There’s no formula for happiness, but something that apparently helps is not being too judgmental toward your own thoughts and feelings.
A recent study from researchers in Spain highlights the role that this kind of acceptance plays in overall happiness.
The study surveyed 589 participants, asking about several different personality traits and about their self-rated sense of wellbeing.
It found that two personality traits, extraversion and emotional stability, had an especially strong relationship with people’s levels of wellbeing. Specifically, people with higher levels of extraversion and emotional stability tended to report being happier with their lives.
However, the researchers also found another trait that factored in: nonjudging. People who were more prone to acceptance of their own thoughts and feelings, and to being aware of those thoughts and feelings without assigning them a value judgment, had higher subjective wellbeing on average.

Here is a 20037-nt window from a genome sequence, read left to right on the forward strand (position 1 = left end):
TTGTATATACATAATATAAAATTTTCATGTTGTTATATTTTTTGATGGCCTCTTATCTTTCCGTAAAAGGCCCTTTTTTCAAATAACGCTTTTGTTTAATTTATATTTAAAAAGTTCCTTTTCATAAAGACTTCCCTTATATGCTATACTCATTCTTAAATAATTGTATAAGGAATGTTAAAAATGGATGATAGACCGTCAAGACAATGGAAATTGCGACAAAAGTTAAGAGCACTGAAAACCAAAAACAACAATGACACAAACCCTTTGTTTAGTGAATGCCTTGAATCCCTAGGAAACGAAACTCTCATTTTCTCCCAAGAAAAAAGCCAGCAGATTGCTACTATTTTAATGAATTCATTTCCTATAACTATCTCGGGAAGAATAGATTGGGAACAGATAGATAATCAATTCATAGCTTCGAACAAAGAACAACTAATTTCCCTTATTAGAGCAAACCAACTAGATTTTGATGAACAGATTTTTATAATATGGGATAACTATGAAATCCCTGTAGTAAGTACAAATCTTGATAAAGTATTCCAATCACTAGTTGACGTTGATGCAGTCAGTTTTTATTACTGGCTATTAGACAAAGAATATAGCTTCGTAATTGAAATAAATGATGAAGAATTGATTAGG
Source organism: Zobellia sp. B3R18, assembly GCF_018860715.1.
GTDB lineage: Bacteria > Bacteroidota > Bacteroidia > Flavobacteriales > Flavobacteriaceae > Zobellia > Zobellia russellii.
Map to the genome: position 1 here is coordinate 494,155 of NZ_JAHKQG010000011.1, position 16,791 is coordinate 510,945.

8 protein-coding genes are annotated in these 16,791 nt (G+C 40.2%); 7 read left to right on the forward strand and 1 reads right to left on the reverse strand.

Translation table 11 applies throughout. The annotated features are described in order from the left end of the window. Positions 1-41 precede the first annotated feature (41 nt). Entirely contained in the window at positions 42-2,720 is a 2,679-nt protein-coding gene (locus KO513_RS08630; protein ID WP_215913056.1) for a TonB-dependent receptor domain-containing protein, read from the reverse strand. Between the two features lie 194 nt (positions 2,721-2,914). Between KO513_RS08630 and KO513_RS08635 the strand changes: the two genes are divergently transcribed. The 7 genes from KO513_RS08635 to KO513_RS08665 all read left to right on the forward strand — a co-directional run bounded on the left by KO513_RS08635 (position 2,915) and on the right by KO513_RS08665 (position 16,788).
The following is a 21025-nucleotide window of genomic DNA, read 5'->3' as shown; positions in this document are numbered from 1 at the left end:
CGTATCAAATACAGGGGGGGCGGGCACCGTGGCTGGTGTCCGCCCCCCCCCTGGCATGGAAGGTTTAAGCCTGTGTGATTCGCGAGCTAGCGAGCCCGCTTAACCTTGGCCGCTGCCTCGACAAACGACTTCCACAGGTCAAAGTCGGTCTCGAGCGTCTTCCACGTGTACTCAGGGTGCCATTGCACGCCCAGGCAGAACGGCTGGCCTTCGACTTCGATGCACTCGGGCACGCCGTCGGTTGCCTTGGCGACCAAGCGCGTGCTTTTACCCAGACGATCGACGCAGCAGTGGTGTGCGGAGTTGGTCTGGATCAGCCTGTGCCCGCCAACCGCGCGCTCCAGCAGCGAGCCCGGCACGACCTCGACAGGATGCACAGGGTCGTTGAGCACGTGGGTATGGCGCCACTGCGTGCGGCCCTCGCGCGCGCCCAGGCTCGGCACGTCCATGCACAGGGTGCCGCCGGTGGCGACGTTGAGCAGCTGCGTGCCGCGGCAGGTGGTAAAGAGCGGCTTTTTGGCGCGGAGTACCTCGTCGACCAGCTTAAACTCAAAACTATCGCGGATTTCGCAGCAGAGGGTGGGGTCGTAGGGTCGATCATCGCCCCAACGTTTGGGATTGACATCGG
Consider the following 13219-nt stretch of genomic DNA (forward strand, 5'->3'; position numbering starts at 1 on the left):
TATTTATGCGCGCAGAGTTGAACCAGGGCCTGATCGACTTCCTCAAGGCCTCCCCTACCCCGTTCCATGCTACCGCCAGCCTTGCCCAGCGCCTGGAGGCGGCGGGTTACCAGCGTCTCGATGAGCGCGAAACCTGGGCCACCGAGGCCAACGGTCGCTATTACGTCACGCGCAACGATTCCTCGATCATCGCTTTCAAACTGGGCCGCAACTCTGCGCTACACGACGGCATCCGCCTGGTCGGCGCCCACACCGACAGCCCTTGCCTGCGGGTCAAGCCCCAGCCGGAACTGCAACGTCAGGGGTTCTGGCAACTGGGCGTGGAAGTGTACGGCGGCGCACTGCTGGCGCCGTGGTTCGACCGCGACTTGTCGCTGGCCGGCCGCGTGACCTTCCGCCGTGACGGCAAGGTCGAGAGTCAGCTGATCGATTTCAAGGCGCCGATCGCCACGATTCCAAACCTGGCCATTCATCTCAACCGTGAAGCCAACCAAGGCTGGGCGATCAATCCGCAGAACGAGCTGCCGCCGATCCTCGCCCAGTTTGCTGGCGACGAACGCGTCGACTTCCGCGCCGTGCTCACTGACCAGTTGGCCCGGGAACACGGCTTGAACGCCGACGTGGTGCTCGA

This pattern held up independently of other personality traits the researchers considered. In other words, for two people with the same levels of extraversion, emotional stability and other traits, the person who was less judgmental toward their own thoughts and feelings could be expected to be happier on average.
The researchers thought that perhaps mindfulness training would help people develop this nonjudgmental awareness of their own thoughts, but they failed to find evidence that mindfulness training actually made people happier. That result, they point out, is consistent with some previous research.
One implication, then, is that there’s a need for interventions, or more focused types of mindfulness training, that specifically help people develop a less judgmental relationship with their own emotions. That’s because it increasingly appears that being able to accept the contents of one’s own mind is a particular skill that can contribute to overall life satisfaction.